Faculty Profile: Ioannis Chasiotis

Beckman faculty member Ioannis Chasiotis is finding new ways to understand the fundamental mechanics that underlie microscale and nanoscale devices.

Ioannis Chasiotis
Ioannis Chasiotis

Ioannis Chasiotis has been at the University of Illinois for only two years, but he's already become a key member of an important new center located at the Beckman Institute.

Chasiotis came to Illinois from the University of Virginia to continue and expand his research on thin films made for micro-electromechanical systems (MEMS).

Chasiotis, a member of Beckman’s Autonomous Material Systems group, is an assistant professor in the Department of Aerospace Engineering, where his research looks at the mechanical behavior, failure, and reliability of films fabricated for micromachines. Chasiotis said his work is experimental and, among other topics, seeks to improve the performance and reliability of micro-electromechanical systems such as radio frequency switches and thermal sensors.

“My goal is to understand the fundamental mechanics of the materials involved in micro-machines and improve their long term performance and durability,” Chasiotis said. “So a large part of my research involves the development of tools to determine the mechanical behavior of very small components or very small volumes of materials, such as nanofibers and nanowires.”

Along with four other Beckman faculty members, Chasiotis is part of a new multiuniversity center for the development of micro- and nano-electromechanical systems (MEMS and NEMS) for very large system integration (VLSI). Chasiotis’ role in the IMPACT Center for the Advancement of MEMS/NEMS VLSI is in determining the physical mechanisms that affect the longterm electromechanical reliability of MEMS/NEMS devices at both the microscale and the nanoscale.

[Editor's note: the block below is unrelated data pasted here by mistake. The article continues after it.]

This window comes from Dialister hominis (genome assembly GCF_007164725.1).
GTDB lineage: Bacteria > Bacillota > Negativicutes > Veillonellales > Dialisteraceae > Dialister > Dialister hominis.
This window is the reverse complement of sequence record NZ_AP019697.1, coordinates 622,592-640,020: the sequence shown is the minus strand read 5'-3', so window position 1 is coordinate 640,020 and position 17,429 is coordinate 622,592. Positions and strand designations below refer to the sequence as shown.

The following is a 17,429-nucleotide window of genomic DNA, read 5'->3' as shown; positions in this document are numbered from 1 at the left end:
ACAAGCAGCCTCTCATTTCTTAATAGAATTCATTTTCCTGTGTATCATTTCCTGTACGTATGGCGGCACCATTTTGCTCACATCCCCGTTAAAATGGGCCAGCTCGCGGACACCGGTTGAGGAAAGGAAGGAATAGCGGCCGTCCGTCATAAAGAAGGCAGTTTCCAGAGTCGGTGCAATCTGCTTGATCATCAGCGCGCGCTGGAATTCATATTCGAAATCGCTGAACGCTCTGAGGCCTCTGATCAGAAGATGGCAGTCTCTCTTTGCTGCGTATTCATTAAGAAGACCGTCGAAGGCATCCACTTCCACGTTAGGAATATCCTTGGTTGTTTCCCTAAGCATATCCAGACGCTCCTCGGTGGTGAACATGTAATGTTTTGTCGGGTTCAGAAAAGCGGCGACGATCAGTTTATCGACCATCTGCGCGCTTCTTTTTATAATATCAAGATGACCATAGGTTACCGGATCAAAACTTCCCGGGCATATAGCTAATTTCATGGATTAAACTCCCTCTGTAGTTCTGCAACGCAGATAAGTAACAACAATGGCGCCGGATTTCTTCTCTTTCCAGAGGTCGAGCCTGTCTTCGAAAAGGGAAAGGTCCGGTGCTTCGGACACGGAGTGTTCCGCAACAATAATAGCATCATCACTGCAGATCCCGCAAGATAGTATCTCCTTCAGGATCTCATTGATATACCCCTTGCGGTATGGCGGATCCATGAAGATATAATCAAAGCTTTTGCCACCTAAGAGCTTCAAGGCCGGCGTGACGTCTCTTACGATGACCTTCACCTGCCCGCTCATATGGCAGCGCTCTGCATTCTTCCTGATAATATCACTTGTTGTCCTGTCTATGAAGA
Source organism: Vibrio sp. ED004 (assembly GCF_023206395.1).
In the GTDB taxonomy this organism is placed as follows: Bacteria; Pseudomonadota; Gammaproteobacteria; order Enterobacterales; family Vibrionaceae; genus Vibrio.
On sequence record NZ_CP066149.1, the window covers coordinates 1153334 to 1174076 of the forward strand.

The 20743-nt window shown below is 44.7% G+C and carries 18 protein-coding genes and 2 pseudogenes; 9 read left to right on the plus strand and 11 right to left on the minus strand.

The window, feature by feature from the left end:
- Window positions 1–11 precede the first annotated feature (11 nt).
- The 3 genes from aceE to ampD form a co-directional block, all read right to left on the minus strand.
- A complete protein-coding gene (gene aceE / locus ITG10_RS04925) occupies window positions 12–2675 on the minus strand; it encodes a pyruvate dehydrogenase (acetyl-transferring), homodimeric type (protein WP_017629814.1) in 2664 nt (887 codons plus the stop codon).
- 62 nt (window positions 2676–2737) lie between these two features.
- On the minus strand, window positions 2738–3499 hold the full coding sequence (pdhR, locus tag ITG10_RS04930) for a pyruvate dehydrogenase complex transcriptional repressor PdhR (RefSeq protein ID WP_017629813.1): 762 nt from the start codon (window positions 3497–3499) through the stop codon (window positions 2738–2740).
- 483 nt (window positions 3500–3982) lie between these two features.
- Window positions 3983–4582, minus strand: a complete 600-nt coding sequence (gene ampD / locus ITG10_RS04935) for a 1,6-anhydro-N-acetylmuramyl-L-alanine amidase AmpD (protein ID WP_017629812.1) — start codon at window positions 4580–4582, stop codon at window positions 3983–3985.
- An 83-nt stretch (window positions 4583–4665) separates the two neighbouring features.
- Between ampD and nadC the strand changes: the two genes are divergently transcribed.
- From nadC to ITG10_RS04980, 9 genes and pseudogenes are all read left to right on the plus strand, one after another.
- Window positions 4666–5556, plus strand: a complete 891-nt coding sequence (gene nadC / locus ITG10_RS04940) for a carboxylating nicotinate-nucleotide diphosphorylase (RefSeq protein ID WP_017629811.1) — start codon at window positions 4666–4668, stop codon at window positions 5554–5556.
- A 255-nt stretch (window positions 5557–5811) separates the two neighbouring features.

“An important condition for the success of MEMS/NEMS technologies is the long-term electromechanical stability of the metallic films that are used in these systems,” Chasiotis said. “We want to relate the grain structure of the thin film materials to their mechanical behavior and ultimately their failure after billions of cycles of operation. These problems have been looked at in the past but at the continuum scale, that is, several microns, often ignoring the contribution of the local microstructure.”

Work done by Chasiotis on the mechanics of structures at the microscale is novel, as evidenced by his presentation at the 6th International Symposium on MEMS and Nanotechnology last year that earned the Best Research Paper Award at the annual meeting of the Society for Experimental Mechanics.

“We developed a method in which we were able to measure the local mechanical strain in inhomogeneous and anisotropic materials, which wasn’t available before.” Chasiotis said.

Chasiotis said he was drawn to Illinois and Beckman for a couple of reasons. One is the expertise found here in disciplines such as engineering, chemistry, and physics.

“The large number of accomplished people who work in my area and complementary areas are very well known, which really creates an environment for innovation,” Chasiotis said. “This is probably one of a couple of public universities in the country where one finds such diversity and at the same time excellence in almost any field of modern research.”

Collaborating with researchers at Beckman is Chasiotis’ first experience working at an interdisciplinary research center.

“The Beckman Institute helps to develop synergistic research activities in quite an effortless manner,” Chasiotis said. “In micro and nanoscale research, phenomena are coupled, and one could hardly say that one discipline is sufficient. The Beckman Institute brings researchers together in one location, so one has the opportunity to meet with people with very different background in a very casual environment, without the formality of setting up meetings.”

This article is part of the Winter 2007 Synergy Issue, a publication of the Communications Office of the Beckman Institute.